When Juan Antonio got to the bakery, he debated ordering the usual greasy cheese empanada and a fruit drink. He was sitting on 6800 pesos, calculating the ice he had dropped on the driver and the cost of lunch. His father had been right after all. Staying close to his supplier and working straight through lunch hour would have been more successful, but things weren't all gloom and doom. After averting disaster with the doble and the run through the park, he could still cut 4800 at present, while factoring in the 2000 pesos to start his day tomorrow. He decided to live large and order a meat empanada and a can of soda. This dropped his profit to 4200, but the late afternoon hung in the balance. His lunch dropped like lead into his stomach, resuscitated by the carbonation of the soda when it converged with the gobs of grease.

He ran through his potential earnings for the day. With some initiative, working the late afternoon school children and the rush hour, he might manage to sell a couple more boxes. If he worked it smartly, he should clear 3200 per, leaving him at 6600, after separating the 2000 for mañana. If he gave his father 5600, that would pacify him while leaving 1000 for his stash. By day's end, he could have the 1500 he had aimed for, with his father none the wiser. And against his father's counsel, he had entered the world of dobles. Later he'd consider how to best work the double barrel sales effort more successfully. The fútbol game might be at stake if he wanted to make his plan work, but maybe he'd get lucky and play the second half. Despite his exhaustion, he skipped his afternoon siesta -- usually the best rest he got -- in order to see through his plan. He hustled back to his supply depot.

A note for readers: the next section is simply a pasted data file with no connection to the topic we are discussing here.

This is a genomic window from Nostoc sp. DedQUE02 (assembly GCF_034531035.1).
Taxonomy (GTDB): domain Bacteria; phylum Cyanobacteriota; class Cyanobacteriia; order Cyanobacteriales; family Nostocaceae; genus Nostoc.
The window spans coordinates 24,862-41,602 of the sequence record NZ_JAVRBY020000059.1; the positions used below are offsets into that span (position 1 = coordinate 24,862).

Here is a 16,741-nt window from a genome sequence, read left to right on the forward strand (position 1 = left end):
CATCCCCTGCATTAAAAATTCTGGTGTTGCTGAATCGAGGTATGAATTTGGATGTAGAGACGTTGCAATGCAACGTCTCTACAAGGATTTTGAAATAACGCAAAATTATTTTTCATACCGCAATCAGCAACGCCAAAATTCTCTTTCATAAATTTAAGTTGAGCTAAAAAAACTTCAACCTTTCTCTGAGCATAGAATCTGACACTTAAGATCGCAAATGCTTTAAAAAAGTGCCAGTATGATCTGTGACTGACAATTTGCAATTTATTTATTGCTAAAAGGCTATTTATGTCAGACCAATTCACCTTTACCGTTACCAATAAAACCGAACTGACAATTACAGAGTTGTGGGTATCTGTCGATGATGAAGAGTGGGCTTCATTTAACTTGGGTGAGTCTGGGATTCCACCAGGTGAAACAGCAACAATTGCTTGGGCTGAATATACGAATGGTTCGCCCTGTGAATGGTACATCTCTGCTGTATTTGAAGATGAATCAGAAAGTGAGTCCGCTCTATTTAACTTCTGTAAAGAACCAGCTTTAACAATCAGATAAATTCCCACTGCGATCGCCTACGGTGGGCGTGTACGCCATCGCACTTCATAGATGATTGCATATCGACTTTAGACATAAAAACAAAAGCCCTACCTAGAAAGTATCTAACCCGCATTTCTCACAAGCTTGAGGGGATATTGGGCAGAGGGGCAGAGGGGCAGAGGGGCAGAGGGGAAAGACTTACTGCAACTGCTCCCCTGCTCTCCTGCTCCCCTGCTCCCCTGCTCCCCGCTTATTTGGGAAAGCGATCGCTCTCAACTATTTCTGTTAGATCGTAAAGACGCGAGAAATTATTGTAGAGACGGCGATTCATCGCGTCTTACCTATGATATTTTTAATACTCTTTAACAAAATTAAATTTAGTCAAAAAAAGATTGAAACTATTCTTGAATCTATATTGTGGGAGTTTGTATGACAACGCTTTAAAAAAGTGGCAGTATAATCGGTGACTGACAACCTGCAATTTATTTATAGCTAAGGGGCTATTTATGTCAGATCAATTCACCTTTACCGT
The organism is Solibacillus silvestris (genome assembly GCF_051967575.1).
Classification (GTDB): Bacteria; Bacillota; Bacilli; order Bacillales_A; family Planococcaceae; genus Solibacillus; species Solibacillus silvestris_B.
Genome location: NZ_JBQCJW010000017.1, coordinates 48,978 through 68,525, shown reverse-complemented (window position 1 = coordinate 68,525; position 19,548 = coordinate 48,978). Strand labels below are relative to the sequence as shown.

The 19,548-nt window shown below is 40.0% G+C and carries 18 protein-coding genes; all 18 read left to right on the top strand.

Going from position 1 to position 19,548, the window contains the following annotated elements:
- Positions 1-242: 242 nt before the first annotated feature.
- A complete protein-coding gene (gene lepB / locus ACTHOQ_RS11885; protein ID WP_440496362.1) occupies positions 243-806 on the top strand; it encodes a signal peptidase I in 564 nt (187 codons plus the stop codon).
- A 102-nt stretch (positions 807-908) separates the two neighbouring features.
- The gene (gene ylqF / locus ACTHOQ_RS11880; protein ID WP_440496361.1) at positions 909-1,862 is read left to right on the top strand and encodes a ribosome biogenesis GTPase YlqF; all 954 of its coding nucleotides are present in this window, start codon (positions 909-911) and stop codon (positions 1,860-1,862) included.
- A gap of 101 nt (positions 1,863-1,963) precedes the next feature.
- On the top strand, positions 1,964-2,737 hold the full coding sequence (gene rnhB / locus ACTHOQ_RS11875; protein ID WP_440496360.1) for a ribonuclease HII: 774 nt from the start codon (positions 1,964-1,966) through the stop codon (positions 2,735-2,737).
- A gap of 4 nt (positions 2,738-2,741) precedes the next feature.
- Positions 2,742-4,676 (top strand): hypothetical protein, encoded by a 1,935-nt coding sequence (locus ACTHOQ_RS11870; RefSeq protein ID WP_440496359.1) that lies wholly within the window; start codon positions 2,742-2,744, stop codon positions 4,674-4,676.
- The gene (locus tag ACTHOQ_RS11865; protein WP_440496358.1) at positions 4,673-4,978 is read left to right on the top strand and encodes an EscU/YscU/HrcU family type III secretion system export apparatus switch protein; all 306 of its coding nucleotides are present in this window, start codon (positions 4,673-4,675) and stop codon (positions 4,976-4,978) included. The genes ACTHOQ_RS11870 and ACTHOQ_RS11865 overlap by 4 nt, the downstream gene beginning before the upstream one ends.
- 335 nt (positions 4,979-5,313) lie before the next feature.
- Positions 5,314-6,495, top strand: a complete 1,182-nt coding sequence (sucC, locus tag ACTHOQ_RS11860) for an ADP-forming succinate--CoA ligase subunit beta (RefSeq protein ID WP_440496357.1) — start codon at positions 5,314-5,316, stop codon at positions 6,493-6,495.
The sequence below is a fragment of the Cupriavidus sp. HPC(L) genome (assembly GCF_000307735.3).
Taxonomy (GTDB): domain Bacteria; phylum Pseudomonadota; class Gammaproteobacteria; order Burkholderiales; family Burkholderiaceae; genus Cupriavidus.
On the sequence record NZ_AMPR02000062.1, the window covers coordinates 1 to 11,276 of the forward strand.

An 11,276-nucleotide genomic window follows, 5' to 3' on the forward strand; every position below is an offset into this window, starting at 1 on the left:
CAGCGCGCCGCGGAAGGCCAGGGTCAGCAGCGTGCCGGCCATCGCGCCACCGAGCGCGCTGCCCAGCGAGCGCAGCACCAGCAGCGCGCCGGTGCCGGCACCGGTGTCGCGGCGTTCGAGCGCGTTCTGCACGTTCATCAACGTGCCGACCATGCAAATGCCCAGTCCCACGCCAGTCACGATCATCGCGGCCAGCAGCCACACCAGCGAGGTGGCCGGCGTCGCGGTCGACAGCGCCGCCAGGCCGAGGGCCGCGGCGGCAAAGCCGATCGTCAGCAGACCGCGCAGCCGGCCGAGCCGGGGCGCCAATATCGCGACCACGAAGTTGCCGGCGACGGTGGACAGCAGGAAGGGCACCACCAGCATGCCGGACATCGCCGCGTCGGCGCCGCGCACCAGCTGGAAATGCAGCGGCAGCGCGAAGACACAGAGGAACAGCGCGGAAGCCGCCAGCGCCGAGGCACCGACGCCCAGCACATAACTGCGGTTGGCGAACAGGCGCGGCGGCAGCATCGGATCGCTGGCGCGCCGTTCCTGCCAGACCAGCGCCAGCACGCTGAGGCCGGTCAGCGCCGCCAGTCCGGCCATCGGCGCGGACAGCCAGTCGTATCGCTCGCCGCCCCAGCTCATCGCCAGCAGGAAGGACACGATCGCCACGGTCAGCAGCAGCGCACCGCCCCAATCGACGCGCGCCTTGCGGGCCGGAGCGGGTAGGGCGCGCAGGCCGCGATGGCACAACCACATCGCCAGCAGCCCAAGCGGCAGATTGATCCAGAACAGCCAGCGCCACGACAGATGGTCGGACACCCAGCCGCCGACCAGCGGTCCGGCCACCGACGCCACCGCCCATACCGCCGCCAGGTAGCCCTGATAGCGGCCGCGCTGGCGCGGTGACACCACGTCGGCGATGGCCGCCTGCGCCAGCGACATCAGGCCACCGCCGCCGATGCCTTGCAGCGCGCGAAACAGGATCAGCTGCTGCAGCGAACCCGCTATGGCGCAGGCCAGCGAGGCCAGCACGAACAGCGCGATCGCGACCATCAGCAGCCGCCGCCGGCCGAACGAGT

When he reached the register with his multi-flavored box, he avoided eye contact with Señor Goldtooth. He hoped the big man would forget his antics. Even with their running joke, he may have gone too far. With his eyes cast down, he handed his supplier the money, denying his never-ending temptation to sneak a peek at the shimmering symbol of wealth in the man's mouth. As soon as he paid his money, Señor Goldtooth's hairy hand descended heavily upon the carton. With his other hand, he shoved Juan Antonio back from the counter.